HANN STANDS: USING YOUR RESUME THE RIGHT WAY IS NOT “CHILD’S PLAY”

November 4, 2011

Today’s Hann Stand:

Your resume is a tool – using it the RIGHT way is NOT “as easy as child’s play” !!!

Some years ago, a well known Canadian company ran a series of successful TV ads, in which a pair of rather serious-faced young children touted the use of the company’s technology and services as being “as easy as child’s play.” The ads certainly got people’s attention. However, more than one person remarked that they found the ads a bit condescending, somewhat irritating, since they didn’t much appreciate being lectured to by precocious 8-year-olds.

The unintended consequence of these ads was to remind us just how much we continue to struggle with technology that was pure science fiction when we were kids!!!

Our kids, meanwhile, have become our first line of technical support. Whenever we experience difficulty with the latest Android phone, Tablet or other groovy Gizmo, our ‘in-house juvenile techie wunderkind’ can usually solve the “problem” before we can even finish (inexpertly) describing it.

That same technology has dramatically changed many of the rules that relate to the JOB HUNT. The how’s, and when’s, and the correct etiquette you should use in submitting your resume to employers of interest, are a whole new ballgame.

So here’s the deal, as it relates to technology: don’t get ‘trigger happy’ as you set about your job search. You absolutely need to avoid the unintended consequence of appearing to “spam” your resume to prospective employers and especially their in-house Talent Acquisition Recruitment teams as well as Third Party Recruiters (companies like me). Not only will you NOT GET THE JOB, but you will most likely cause irritation that could cost you heavily down the road.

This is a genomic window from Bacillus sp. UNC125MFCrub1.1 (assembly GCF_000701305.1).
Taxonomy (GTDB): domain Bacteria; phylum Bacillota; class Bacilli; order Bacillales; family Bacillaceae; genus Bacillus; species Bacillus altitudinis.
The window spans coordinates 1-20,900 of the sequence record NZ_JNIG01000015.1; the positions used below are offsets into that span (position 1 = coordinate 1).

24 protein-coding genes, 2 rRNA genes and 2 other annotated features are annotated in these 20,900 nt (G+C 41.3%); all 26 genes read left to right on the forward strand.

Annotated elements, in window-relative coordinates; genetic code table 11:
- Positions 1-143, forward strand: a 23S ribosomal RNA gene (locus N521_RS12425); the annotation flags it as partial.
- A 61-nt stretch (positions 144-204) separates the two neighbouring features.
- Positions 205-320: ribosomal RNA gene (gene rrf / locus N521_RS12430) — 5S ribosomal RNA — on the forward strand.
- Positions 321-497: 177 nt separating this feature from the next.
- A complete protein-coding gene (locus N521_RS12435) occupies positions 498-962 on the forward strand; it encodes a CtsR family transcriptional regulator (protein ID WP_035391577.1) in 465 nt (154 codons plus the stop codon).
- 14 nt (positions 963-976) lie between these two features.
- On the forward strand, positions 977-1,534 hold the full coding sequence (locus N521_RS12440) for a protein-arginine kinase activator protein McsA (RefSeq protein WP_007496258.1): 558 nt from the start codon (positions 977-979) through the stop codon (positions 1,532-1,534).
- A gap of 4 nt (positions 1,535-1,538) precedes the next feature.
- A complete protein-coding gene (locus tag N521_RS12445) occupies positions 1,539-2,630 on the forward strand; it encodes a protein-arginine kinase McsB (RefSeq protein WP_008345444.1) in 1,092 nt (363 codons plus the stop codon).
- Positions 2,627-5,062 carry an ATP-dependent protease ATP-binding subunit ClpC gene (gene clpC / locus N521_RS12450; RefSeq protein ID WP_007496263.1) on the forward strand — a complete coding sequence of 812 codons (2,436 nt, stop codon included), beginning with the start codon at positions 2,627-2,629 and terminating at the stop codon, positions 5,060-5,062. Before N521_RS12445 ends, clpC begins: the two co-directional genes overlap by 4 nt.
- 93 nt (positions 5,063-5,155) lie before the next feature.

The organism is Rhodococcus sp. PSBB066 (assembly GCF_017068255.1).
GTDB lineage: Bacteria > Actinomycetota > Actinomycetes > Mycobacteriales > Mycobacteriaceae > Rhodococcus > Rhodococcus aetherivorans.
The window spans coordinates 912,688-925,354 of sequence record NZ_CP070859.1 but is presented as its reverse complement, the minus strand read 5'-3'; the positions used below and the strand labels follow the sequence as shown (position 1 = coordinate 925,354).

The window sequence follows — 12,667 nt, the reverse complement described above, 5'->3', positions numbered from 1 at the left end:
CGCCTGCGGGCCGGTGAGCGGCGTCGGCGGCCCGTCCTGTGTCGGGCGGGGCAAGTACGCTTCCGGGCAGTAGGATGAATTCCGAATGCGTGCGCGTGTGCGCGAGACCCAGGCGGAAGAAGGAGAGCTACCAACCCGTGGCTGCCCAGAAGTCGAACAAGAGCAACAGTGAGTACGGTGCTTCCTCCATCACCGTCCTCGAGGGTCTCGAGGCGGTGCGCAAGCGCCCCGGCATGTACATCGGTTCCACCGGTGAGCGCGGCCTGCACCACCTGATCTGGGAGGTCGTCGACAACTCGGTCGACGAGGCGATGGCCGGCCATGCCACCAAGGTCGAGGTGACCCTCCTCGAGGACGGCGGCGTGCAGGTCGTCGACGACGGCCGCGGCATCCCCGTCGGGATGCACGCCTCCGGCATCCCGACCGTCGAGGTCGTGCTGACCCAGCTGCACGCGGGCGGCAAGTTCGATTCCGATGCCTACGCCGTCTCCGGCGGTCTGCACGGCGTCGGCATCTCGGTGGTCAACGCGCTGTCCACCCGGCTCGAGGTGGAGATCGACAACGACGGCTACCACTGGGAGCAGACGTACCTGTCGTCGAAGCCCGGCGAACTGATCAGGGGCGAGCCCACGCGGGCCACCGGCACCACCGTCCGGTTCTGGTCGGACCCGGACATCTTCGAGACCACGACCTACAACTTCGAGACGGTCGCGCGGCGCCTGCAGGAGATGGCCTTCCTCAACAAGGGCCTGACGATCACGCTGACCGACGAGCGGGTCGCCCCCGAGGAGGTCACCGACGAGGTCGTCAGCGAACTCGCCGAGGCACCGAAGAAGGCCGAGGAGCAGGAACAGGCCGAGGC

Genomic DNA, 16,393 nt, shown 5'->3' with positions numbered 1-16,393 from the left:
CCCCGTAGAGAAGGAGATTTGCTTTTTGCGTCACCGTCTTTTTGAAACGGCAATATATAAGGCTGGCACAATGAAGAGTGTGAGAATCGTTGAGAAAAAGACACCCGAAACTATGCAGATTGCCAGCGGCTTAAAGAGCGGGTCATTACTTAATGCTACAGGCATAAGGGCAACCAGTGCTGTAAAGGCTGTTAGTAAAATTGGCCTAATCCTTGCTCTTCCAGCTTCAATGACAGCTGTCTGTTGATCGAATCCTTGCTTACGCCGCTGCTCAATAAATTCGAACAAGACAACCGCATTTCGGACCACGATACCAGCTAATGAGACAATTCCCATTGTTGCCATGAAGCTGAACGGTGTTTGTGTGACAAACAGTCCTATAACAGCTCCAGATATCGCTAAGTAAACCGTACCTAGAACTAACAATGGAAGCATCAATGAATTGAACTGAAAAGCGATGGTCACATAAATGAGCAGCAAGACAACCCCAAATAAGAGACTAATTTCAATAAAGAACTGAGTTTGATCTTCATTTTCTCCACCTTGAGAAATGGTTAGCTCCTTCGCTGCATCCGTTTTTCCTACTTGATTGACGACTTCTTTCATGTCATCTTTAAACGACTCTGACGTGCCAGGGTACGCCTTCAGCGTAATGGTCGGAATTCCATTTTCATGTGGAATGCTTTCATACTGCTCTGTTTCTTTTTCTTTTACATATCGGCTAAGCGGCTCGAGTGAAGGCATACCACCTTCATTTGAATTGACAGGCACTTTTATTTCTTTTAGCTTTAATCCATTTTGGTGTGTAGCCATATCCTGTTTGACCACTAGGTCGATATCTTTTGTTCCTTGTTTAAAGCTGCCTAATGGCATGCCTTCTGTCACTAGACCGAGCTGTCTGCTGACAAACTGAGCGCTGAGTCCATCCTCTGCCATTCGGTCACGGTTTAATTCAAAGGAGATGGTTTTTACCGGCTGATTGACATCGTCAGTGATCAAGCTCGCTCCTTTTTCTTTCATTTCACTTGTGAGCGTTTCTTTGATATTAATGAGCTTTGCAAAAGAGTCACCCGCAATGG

So here’s the most graphic example: The death of the “broadcast resume”.

Time was when you could send your resume, with a suitable and well crafted cover letter, to one or more contacts at a firm which interested you, and then follow up with a phone call. These unsolicited communications were one way of cracking the “hidden” job market and a way of circumventing the supposed appropriate process. The odds of success were always low but if it worked, it was a great way to get your foot in the door. Now that email has replaced conventional “snail mail,” and voice mail acts as a shield for unwanted calls, the probability of getting a callback is virtually zero. Worse, the unintended consequence of your diligent email campaign could be to get you a reputation as a “spammer” – and trust me that’s the last place you want to be.

I know a handful of really good candidates who think they have done an effective job of getting their resumes in front of all the top companies, and Management Consulting Firms and Utilities and Public Sectors Organisations and so on and so on, you get my drift. After a while these unfortunate people generate a reputation, and reaction – “oh, that guy…seen him but can’t use him…” followed by the eye roll. And it may not be fair but it’s true, because it’s a perception thing – it means that you have broadcast your resume way, way too much and you can’t change that because the harm is already done.

Potential employers have neither the time, nor the inclination, to sift through hundreds of emails from individuals seeking their next career move.  Nothing frustrates an in-house recruiter more than going through piles of resumes of candidates who are unsuitable or what our industry calls “remote fits” for open positions – or whose resumes do not clearly demonstrate that they are, in fact, a suitable and relevant fit for the open position.